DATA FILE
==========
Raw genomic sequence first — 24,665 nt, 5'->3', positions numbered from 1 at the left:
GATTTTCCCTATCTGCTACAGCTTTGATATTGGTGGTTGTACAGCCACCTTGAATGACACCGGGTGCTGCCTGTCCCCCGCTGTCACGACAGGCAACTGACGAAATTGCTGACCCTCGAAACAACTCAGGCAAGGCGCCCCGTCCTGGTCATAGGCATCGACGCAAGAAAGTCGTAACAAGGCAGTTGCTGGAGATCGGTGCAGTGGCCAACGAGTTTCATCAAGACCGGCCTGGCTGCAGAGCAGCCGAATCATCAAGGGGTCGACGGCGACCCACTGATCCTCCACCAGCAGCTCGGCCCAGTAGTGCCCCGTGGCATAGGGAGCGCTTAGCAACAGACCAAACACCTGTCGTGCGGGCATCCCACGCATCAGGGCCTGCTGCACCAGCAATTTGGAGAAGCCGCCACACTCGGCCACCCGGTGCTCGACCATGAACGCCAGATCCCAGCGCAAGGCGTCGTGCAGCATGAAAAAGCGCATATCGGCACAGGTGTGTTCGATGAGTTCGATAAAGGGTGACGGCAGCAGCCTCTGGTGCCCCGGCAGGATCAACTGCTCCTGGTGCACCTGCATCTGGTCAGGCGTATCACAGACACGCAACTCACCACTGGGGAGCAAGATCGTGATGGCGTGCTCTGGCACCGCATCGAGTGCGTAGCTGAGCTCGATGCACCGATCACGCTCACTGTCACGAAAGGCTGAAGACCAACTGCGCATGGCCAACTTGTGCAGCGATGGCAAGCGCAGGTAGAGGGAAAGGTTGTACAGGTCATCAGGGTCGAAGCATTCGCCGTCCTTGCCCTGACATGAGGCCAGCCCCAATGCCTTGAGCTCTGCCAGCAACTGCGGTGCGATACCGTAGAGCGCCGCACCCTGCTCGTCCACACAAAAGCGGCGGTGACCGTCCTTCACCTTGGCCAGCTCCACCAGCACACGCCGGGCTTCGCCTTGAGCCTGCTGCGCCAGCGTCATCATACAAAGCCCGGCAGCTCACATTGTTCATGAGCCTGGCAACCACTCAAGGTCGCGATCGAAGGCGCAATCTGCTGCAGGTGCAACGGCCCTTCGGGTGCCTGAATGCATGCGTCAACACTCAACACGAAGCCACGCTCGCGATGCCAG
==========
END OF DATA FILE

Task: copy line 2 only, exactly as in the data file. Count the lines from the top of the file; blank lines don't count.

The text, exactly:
GATTTTCCCTATCTGCTACAGCTTTGATATTGGTGGTTGTACAGCCACCTTGAATGACACCGGGTGCTGCCTGTCCCCCGCTGTCACGACAGGCAACTGACGAAATTGCTGACCCTCGAAACAACTCAGGCAAGGCGCCCCGTCCTGGTCATAGGCATCGACGCAAGAAAGTCGTAACAAGGCAGTTGCTGGAGATCGGTGCAGTGGCCAACGAGTTTCATCAAGACCGGCCTGGCTGCAGAGCAGCCGAATCATCAAGGGGTCGACGGCGACCCACTGATCCTCCACCAGCAGCTCGGCCCAGTAGTGCCCCGTGGCATAGGGAGCGCTTAGCAACAGACCAAACACCTGTCGTGCGGGCATCCCACGCATCAGGGCCTGCTGCACCAGCAATTTGGAGAAGCCGCCACACTCGGCCACCCGGTGCTCGACCATGAACGCCAGATCCCAGCGCAAGGCGTCGTGCAGCATGAAAAAGCGCATATCGGCACAGGTGTGTTCGATGAGTTCGATAAAGGGTGACGGCAGCAGCCTCTGGTGCCCCGGCAGGATCAACTGCTCCTGGTGCACCTGCATCTGGTCAGGCGTATCACAGACACGCAACTCACCACTGGGGAGCAAGATCGTGATGGCGTGCTCTGGCACCGCATCGAGTGCGTAGCTGAGCTCGATGCACCGATCACGCTCACTGTCACGAAAGGCTGAAGACCAACTGCGCATGGCCAACTTGTGCAGCGATGGCAAGCGCAGGTAGAGGGAAAGGTTGTACAGGTCATCAGGGTCGAAGCATTCGCCGTCCTTGCCCTGACATGAGGCCAGCCCCAATGCCTTGAGCTCTGCCAGCAACTGCGGTGCGATACCGTAGAGCGCCGCACCCTGCTCGTCCACACAAAAGCGGCGGTGACCGTCCTTCACCTTGGCCAGCTCCACCAGCACACGCCGGGCTTCGCCTTGAGCCTGCTGCGCCAGCGTCATCATACAAAGCCCGGCAGCTCACATTGTTCATGAGCCTGGCAACCACTCAAGGTCGCGATCGAAGGCGCAATCTGCTGCAGGTGCAACGGCCCTTCGGGTGCCTGAATGCATGCGTCAACACTCAACACGAAGCCACGCTCGCGATGCCAG